I enjoyed visiting markets to engage with the local people and exchange the greeting of “Mingalabar” or hello. And as with any country, there are traditions that for the first time traveller there are new and fascinating. At markets, I would hear "Thanaka!" Whenever I asked what the dried yellow paste was applied to the faces of most women, children and even men, the reply was "Thanaka." A very limited range of western style beauty creams were actually sold, but featured prominently on shopfront signs. "Lizard Cream," "Nivea Cream" and "Paris Shampoo." Many market stalls sold bundles of cuttings or small logs of lightly coloured timber with a mild fragrance. I asked one of the stallholders "Thanaka?" Laughter ensued, and the young woman demonstrated how it is made. With a little water, a paste is produced by grinding the timber cutting on a stone slab called a Kyauk Pyin and applied to the cheeks with finger strokes to make decorative patterns. This prized beauty product comes from the forests of central Myanmar and has been used for over 2000 years.
On my final evening, I visited the majestic Shwedagon Pagoda once more, a perfect way to conclude my journey to Myanmar. It was while I was listening to the gentle humming of mantras by young Buddhist monks I realised that while the immense beauty of Myanmar is evident everywhere, it was only that young girl selling Thanaka who I ever saw laugh. I met people who were gentle and helpful, kind and with a generosity of spirit. But a country without hope is a country without joy, and with that I felt a great sadness for its people and hoped that by travelling there we provide reassurance that they have not been forgotten. With the recent international interest in Myanmar, perhaps change is finally on its way.
Singapore Airlines, Malaysia Airlines, Air Asia and Thai Airways International fly to Yangon, Myanmar.
Since booking hotels and land arrangements from outside Myanmar and knowing who the responsible tour operators are is difficult, you'd be well advised to work with a Myanmar travel specialist. Or, if you would prefer a local tour operator, U Aung Kyaw Lynn, Director, Majestic Tourism Services, can arrange tailor-made tours, transfers and sightseeing with local guides. 095 1 212882 or email: firstname.lastname@example.org and email@example.com
Where to stay
Built in the 1920’s, The Governor’s Residence in Yangon emanates style and history in a tranquil lush tropical garden setting. It is a beautiful imposing two story teak mansion built as a state governor’s residence to host visiting dignitaries and is the most comfortable place to stay. As soon as I entered, I was greeted with a glass of iced lime water and invited to wander around. “But I’m not a guest,” I said. “We hope that you will be next time.”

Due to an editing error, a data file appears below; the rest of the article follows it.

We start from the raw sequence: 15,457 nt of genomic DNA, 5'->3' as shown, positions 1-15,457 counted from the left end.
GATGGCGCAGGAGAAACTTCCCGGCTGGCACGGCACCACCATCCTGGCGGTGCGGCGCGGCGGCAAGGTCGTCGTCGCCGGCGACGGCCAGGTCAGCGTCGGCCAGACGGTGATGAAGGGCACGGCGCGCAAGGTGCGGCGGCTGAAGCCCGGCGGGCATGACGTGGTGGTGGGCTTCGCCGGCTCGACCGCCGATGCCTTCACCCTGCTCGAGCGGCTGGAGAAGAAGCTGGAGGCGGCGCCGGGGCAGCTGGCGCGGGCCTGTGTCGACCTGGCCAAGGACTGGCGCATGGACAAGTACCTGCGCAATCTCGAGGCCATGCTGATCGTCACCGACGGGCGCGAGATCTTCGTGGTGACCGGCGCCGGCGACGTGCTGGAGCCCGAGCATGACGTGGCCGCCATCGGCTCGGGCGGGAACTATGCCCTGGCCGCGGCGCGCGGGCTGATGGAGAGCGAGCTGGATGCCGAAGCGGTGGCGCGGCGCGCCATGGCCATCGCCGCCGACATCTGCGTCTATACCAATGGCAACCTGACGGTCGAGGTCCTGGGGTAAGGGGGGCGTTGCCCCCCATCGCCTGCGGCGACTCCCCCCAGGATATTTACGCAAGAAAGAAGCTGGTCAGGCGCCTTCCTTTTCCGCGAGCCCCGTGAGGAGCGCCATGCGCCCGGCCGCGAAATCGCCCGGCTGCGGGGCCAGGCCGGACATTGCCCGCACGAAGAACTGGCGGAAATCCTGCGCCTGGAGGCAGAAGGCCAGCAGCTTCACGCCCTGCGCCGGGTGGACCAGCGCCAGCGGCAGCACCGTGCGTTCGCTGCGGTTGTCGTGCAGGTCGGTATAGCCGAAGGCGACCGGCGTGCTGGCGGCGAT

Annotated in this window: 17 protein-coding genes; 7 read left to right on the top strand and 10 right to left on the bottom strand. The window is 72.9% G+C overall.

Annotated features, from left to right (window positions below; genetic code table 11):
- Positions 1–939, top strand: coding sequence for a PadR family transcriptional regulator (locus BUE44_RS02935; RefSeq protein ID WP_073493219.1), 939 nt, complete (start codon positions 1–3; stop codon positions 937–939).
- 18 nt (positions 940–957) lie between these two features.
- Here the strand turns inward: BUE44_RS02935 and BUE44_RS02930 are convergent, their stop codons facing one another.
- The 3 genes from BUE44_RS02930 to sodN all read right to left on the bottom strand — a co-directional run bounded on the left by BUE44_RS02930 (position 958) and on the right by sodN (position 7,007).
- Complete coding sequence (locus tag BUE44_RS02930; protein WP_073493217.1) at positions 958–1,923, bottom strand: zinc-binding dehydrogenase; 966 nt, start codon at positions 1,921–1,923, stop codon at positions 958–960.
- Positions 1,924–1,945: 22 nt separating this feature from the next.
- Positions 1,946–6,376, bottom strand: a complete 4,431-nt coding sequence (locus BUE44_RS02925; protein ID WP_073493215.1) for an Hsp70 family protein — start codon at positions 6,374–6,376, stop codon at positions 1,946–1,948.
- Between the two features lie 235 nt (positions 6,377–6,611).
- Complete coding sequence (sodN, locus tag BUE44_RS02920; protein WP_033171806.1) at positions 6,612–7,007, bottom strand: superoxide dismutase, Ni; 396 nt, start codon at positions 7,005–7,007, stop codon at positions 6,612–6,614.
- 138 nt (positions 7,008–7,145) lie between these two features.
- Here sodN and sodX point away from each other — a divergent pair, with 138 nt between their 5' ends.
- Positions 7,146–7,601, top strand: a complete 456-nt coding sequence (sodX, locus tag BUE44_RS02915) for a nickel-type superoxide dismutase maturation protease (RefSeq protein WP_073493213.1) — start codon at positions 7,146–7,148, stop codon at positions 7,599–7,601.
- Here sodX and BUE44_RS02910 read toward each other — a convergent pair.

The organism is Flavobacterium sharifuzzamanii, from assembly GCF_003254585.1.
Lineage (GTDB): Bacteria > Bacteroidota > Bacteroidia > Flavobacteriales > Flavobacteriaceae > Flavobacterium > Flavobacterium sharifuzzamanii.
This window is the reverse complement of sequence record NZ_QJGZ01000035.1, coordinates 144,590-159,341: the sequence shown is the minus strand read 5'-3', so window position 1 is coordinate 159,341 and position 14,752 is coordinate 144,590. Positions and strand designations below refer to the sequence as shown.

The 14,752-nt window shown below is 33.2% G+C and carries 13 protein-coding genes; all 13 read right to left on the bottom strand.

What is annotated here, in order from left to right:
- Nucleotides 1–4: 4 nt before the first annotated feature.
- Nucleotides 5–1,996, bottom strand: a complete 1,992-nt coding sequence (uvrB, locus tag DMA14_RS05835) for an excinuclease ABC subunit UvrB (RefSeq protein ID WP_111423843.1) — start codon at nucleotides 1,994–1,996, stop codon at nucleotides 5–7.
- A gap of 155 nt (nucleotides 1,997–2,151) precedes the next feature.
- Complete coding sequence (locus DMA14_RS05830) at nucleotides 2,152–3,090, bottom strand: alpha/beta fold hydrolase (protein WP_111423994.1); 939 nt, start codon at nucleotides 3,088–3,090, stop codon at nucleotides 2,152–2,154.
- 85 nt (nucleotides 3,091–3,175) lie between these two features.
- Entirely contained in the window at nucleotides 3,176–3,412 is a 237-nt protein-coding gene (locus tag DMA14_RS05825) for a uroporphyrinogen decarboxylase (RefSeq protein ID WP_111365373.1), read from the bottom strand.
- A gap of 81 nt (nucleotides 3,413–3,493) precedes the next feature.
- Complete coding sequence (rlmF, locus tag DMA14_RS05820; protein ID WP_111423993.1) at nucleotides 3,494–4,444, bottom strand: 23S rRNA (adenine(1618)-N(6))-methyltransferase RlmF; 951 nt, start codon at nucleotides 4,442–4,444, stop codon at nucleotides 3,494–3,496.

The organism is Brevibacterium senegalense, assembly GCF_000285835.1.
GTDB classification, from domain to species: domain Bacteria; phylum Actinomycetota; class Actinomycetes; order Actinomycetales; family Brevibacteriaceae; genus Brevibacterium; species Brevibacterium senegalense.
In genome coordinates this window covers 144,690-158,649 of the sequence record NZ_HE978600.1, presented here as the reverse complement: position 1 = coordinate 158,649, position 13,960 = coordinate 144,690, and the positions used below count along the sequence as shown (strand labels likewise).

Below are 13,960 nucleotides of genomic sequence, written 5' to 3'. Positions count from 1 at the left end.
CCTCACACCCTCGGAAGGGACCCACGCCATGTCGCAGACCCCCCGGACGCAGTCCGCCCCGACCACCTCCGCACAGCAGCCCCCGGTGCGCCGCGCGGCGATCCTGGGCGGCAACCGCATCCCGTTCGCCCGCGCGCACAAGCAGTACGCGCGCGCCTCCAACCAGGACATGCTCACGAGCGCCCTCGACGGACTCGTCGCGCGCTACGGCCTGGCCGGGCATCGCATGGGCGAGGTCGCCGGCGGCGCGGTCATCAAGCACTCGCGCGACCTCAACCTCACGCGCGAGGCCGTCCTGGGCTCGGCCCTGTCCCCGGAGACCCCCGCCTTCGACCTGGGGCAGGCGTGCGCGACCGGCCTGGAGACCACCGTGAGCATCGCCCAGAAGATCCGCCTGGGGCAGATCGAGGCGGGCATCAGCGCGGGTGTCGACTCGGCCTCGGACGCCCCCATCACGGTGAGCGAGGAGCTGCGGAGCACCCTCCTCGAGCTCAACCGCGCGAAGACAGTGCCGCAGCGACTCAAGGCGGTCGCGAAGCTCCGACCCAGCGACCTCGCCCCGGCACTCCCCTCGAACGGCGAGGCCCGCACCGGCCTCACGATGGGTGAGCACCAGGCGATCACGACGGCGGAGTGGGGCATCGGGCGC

Among the many guesthouses, the elegant Classique Inn www.classique-inn.com is run by two Burmese sisters.
Since roads are severely potholed, the preferred way to travel is by boat. Pandaw Cruises offers cruises on the Chindwin and Irrawaddy Rivers. Based on the Irrawaddy Flotilla Company’s paddle steamers the Pandaw II is beautifully crafted, hand finished in brass and teak with rattan furnishings
The Road to Mandalay is elegant, luxurious and European with service standards and accommodation befitting Orient-Express Hotels, Trains and Cruises www.orient-express.com. Completely refurbished and upgraded after being damaged by Cyclone Nargis, it boasts spacious cabins of cream tones, teak and Burmese artwork.
For information on visa requirements and official news, contact the Embassy of Myanmar. Perhaps the best guidebook is by Lonely Planet. Get hold of free tourist maps. Take pristine US dollars which are widely accepted. Myanmar has no ATM’s and few hotels accept credit cards. Communication is woeful. Internet access is unreliable, there is no email access, or international roaming for mobiles and phone calls are prohibitive.
What to buy
Admirers of Burmese art will find great pleasure in browsing Yangon's shops and galleries. Avoid antique Burmese lacquer and woodcarvings since many have come from monasteries. Bogyoke Market in a grand colonial building has crafts from all over Myanmar and Nandawun sells handicrafts at reasonable prices.
Petra O’Neill is a Freelance Travel Writer based in Sydney, Australia. “As a child, I was greatly inspired by a story about a mouse who travelled to exotic locations on a magic carpet.” After juggling a corporate career with journeys of adventure, travel finally held sway. Petra specialises in writing about remote destinations including Papua New Guinea, Indonesia, Malaysia, Thailand, Burma, Laos, Cambodia, Vietnam and India. Petra’s work has appeared in numerous publications in Australia and the UK. She can be contacted at firstname.lastname@example.org
Photos courtesy Petra O'Neill